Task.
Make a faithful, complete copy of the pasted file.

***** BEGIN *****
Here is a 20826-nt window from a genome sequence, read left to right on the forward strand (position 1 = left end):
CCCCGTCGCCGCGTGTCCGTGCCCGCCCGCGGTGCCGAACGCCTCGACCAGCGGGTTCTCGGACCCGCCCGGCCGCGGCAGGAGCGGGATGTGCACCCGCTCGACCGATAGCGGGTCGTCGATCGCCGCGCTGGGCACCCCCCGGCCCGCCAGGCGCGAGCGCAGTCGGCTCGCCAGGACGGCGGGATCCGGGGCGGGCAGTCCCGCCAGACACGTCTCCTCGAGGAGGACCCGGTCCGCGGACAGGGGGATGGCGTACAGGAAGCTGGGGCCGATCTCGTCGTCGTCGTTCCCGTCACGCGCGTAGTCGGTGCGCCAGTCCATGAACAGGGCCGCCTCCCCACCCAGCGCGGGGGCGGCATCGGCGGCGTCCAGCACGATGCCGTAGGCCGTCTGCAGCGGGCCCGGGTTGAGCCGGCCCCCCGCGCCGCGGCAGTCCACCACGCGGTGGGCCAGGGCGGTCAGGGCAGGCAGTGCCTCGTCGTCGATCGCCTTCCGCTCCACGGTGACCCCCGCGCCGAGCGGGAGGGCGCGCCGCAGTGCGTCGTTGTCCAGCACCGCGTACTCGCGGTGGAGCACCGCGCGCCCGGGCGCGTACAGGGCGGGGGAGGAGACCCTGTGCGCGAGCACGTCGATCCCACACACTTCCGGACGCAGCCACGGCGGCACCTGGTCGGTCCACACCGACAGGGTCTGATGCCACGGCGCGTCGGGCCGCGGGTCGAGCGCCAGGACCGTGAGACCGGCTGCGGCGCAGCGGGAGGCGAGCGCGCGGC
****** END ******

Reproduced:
Here is a 20826-nt window from a genome sequence, read left to right on the forward strand (position 1 = left end):
CCCCGTCGCCGCGTGTCCGTGCCCGCCCGCGGTGCCGAACGCCTCGACCAGCGGGTTCTCGGACCCGCCCGGCCGCGGCAGGAGCGGGATGTGCACCCGCTCGACCGATAGCGGGTCGTCGATCGCCGCGCTGGGCACCCCCCGGCCCGCCAGGCGCGAGCGCAGTCGGCTCGCCAGGACGGCGGGATCCGGGGCGGGCAGTCCCGCCAGACACGTCTCCTCGAGGAGGACCCGGTCCGCGGACAGGGGGATGGCGTACAGGAAGCTGGGGCCGATCTCGTCGTCGTCGTTCCCGTCACGCGCGTAGTCGGTGCGCCAGTCCATGAACAGGGCCGCCTCCCCACCCAGCGCGGGGGCGGCATCGGCGGCGTCCAGCACGATGCCGTAGGCCGTCTGCAGCGGGCCCGGGTTGAGCCGGCCCCCCGCGCCGCGGCAGTCCACCACGCGGTGGGCCAGGGCGGTCAGGGCAGGCAGTGCCTCGTCGTCGATCGCCTTCCGCTCCACGGTGACCCCCGCGCCGAGCGGGAGGGCGCGCCGCAGTGCGTCGTTGTCCAGCACCGCGTACTCGCGGTGGAGCACCGCGCGCCCGGGCGCGTACAGGGCGGGGGAGGAGACCCTGTGCGCGAGCACGTCGATCCCACACACTTCCGGACGCAGCCACGGCGGCACCTGGTCGGTCCACACCGACAGGGTCTGATGCCACGGCGCGTCGGGCCGCGGGTCGAGCGCCAGGACCGTGAGACCGGCTGCGGCGCAGCGGGAGGCGAGCGCGCGGC